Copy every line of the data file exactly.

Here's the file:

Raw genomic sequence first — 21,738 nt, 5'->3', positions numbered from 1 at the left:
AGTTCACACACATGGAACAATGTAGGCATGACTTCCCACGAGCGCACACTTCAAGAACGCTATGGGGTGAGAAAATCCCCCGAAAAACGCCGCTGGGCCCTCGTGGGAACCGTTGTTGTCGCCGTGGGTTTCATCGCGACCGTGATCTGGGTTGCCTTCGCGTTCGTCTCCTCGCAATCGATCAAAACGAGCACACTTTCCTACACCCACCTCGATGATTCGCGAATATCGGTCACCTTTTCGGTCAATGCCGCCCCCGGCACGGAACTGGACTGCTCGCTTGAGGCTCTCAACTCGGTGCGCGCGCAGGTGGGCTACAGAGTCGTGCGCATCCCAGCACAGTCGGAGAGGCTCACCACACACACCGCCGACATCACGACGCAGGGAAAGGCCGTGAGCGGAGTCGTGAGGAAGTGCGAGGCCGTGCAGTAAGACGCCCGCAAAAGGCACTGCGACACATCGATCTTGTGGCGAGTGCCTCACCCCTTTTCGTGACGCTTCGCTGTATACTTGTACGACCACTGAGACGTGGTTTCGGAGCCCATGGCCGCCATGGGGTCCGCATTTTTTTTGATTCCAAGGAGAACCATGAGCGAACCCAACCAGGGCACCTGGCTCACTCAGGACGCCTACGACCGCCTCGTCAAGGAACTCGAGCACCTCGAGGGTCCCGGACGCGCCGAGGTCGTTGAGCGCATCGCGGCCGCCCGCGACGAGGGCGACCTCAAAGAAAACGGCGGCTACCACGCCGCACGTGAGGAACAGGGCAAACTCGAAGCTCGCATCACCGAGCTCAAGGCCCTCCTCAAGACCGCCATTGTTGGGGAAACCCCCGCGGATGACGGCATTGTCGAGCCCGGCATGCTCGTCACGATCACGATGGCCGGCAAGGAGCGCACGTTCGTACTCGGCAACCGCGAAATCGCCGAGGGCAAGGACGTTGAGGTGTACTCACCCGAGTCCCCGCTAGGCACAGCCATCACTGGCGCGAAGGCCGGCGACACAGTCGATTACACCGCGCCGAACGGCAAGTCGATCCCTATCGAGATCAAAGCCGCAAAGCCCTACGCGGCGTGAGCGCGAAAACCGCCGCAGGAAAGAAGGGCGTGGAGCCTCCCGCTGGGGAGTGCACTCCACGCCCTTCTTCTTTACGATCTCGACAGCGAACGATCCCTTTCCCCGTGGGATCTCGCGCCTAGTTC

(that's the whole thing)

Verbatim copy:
Raw genomic sequence first — 21,738 nt, 5'->3', positions numbered from 1 at the left:
AGTTCACACACATGGAACAATGTAGGCATGACTTCCCACGAGCGCACACTTCAAGAACGCTATGGGGTGAGAAAATCCCCCGAAAAACGCCGCTGGGCCCTCGTGGGAACCGTTGTTGTCGCCGTGGGTTTCATCGCGACCGTGATCTGGGTTGCCTTCGCGTTCGTCTCCTCGCAATCGATCAAAACGAGCACACTTTCCTACACCCACCTCGATGATTCGCGAATATCGGTCACCTTTTCGGTCAATGCCGCCCCCGGCACGGAACTGGACTGCTCGCTTGAGGCTCTCAACTCGGTGCGCGCGCAGGTGGGCTACAGAGTCGTGCGCATCCCAGCACAGTCGGAGAGGCTCACCACACACACCGCCGACATCACGACGCAGGGAAAGGCCGTGAGCGGAGTCGTGAGGAAGTGCGAGGCCGTGCAGTAAGACGCCCGCAAAAGGCACTGCGACACATCGATCTTGTGGCGAGTGCCTCACCCCTTTTCGTGACGCTTCGCTGTATACTTGTACGACCACTGAGACGTGGTTTCGGAGCCCATGGCCGCCATGGGGTCCGCATTTTTTTTGATTCCAAGGAGAACCATGAGCGAACCCAACCAGGGCACCTGGCTCACTCAGGACGCCTACGACCGCCTCGTCAAGGAACTCGAGCACCTCGAGGGTCCCGGACGCGCCGAGGTCGTTGAGCGCATCGCGGCCGCCCGCGACGAGGGCGACCTCAAAGAAAACGGCGGCTACCACGCCGCACGTGAGGAACAGGGCAAACTCGAAGCTCGCATCACCGAGCTCAAGGCCCTCCTCAAGACCGCCATTGTTGGGGAAACCCCCGCGGATGACGGCATTGTCGAGCCCGGCATGCTCGTCACGATCACGATGGCCGGCAAGGAGCGCACGTTCGTACTCGGCAACCGCGAAATCGCCGAGGGCAAGGACGTTGAGGTGTACTCACCCGAGTCCCCGCTAGGCACAGCCATCACTGGCGCGAAGGCCGGCGACACAGTCGATTACACCGCGCCGAACGGCAAGTCGATCCCTATCGAGATCAAAGCCGCAAAGCCCTACGCGGCGTGAGCGCGAAAACCGCCGCAGGAAAGAAGGGCGTGGAGCCTCCCGCTGGGGAGTGCACTCCACGCCCTTCTTCTTTACGATCTCGACAGCGAACGATCCCTTTCCCCGTGGGATCTCGCGCCTAGTTC